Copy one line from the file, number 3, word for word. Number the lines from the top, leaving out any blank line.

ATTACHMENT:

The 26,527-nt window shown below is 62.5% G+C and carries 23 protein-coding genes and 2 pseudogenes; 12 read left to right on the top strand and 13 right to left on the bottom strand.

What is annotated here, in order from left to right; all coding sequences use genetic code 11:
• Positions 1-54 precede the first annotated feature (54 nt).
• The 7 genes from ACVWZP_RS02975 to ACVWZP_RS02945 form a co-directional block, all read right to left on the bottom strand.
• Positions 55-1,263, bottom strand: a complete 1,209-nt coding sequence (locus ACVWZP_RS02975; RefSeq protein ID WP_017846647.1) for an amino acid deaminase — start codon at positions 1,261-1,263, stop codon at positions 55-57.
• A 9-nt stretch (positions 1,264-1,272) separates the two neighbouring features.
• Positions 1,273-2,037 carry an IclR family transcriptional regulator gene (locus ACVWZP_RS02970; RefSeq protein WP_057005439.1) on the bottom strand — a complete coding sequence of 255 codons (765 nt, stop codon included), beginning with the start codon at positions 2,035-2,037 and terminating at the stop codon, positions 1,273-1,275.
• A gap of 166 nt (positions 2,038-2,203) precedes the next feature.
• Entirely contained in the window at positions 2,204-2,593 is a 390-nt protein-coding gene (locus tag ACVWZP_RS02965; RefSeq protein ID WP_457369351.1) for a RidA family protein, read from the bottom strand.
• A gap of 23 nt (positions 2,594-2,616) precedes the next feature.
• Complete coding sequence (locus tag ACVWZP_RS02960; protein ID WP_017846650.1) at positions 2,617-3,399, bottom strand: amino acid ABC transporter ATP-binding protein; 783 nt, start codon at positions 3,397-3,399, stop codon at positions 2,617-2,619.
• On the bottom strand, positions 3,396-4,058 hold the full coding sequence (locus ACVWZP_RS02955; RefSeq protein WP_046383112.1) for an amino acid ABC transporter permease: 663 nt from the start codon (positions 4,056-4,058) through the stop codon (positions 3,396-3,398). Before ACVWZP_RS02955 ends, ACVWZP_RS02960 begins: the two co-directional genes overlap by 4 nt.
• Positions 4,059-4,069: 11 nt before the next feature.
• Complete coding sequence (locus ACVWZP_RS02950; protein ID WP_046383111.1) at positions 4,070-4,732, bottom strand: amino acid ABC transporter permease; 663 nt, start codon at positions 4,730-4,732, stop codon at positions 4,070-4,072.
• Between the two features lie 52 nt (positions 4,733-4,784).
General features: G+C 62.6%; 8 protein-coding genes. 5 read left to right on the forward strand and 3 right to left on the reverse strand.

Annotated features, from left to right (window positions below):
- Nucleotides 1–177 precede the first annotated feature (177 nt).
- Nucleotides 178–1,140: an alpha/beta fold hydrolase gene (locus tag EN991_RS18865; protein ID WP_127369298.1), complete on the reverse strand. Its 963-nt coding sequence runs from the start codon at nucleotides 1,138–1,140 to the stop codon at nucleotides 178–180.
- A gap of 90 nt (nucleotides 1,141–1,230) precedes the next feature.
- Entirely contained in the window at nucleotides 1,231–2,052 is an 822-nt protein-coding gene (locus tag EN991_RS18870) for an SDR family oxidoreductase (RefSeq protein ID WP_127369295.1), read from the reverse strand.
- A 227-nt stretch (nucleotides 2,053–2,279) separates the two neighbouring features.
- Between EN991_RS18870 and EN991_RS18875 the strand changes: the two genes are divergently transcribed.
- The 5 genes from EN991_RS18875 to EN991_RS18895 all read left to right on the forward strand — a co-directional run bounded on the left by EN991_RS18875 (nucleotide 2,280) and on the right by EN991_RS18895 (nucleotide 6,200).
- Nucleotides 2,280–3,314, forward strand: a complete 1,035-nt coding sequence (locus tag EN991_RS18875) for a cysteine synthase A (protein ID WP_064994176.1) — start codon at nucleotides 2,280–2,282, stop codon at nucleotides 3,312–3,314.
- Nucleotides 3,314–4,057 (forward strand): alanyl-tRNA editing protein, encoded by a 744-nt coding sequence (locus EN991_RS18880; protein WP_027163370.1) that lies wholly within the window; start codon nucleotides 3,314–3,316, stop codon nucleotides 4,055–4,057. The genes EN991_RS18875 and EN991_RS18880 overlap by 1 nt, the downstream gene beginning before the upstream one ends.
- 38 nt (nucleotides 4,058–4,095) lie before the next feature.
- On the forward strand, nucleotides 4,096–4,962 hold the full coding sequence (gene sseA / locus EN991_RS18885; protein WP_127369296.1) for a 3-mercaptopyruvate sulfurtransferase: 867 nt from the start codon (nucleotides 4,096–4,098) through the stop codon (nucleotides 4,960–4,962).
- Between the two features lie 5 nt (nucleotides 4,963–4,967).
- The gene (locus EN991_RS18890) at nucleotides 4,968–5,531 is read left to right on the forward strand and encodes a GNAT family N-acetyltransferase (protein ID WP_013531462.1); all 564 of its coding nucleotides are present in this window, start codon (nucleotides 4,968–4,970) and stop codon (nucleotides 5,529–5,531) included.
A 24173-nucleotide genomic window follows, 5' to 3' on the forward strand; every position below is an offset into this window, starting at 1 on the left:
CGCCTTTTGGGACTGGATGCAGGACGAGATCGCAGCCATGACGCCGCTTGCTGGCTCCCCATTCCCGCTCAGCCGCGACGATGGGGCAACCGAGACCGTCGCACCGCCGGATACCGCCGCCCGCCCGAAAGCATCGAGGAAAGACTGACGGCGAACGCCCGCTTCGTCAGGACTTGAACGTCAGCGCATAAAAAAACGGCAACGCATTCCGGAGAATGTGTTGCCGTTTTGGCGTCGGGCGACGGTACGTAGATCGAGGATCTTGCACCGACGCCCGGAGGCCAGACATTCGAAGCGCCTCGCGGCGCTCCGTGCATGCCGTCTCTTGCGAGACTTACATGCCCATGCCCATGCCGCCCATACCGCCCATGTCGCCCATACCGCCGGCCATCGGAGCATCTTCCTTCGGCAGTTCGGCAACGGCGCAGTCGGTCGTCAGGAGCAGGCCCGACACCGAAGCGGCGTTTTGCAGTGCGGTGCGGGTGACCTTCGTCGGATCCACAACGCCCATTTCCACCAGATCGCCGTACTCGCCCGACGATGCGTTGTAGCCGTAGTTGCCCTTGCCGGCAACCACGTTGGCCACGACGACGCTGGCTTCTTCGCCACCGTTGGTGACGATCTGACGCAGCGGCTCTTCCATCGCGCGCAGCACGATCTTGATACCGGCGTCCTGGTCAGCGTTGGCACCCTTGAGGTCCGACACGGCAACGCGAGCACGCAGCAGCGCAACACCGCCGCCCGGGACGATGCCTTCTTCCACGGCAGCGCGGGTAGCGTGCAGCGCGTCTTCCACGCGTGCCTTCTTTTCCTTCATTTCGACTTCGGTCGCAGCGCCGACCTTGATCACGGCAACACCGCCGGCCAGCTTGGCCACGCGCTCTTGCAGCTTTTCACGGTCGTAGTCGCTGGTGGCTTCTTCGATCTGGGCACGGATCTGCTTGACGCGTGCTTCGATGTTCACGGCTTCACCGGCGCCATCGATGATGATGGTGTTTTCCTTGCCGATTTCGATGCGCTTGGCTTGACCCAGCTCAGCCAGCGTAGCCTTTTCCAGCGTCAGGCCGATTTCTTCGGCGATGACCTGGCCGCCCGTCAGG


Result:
• Positions 1-54 precede the first annotated feature (54 nt).